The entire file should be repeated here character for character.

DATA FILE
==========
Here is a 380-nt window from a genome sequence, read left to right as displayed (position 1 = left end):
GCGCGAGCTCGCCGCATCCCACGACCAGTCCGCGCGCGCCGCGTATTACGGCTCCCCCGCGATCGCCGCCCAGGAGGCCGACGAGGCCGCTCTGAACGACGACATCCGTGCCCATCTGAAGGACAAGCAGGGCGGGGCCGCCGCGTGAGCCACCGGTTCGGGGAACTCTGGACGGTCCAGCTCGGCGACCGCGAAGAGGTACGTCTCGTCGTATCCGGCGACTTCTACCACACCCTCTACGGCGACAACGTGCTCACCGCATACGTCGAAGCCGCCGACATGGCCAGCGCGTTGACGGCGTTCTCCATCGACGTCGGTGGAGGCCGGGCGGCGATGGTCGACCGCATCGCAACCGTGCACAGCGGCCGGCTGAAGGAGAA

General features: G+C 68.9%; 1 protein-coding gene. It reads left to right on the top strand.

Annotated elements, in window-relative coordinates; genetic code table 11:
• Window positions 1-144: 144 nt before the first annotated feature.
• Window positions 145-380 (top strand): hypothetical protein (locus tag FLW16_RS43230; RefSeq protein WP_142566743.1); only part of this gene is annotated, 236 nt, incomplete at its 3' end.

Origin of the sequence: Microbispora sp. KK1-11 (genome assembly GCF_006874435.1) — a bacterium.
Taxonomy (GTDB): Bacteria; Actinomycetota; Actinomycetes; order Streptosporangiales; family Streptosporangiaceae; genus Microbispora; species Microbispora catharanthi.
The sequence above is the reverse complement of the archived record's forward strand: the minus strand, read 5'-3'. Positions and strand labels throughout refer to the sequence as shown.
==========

Here is a 380-nt window from a genome sequence, read left to right as displayed (position 1 = left end):
GCGCGAGCTCGCCGCATCCCACGACCAGTCCGCGCGCGCCGCGTATTACGGCTCCCCCGCGATCGCCGCCCAGGAGGCCGACGAGGCCGCTCTGAACGACGACATCCGTGCCCATCTGAAGGACAAGCAGGGCGGGGCCGCCGCGTGAGCCACCGGTTCGGGGAACTCTGGACGGTCCAGCTCGGCGACCGCGAAGAGGTACGTCTCGTCGTATCCGGCGACTTCTACCACACCCTCTACGGCGACAACGTGCTCACCGCATACGTCGAAGCCGCCGACATGGCCAGCGCGTTGACGGCGTTCTCCATCGACGTCGGTGGAGGCCGGGCGGCGATGGTCGACCGCATCGCAACCGTGCACAGCGGCCGGCTGAAGGAGAA

General features: G+C 68.9%; 1 protein-coding gene. It reads left to right on the top strand.

Annotated elements, in window-relative coordinates; genetic code table 11:
• Window positions 1-144: 144 nt before the first annotated feature.
• Window positions 145-380 (top strand): hypothetical protein (locus tag FLW16_RS43230; RefSeq protein WP_142566743.1); only part of this gene is annotated, 236 nt, incomplete at its 3' end.

Origin of the sequence: Microbispora sp. KK1-11 (genome assembly GCF_006874435.1) — a bacterium.
Taxonomy (GTDB): Bacteria; Actinomycetota; Actinomycetes; order Streptosporangiales; family Streptosporangiaceae; genus Microbispora; species Microbispora catharanthi.
The sequence above is the reverse complement of the archived record's forward strand: the minus strand, read 5'-3'. Positions and strand labels throughout refer to the sequence as shown.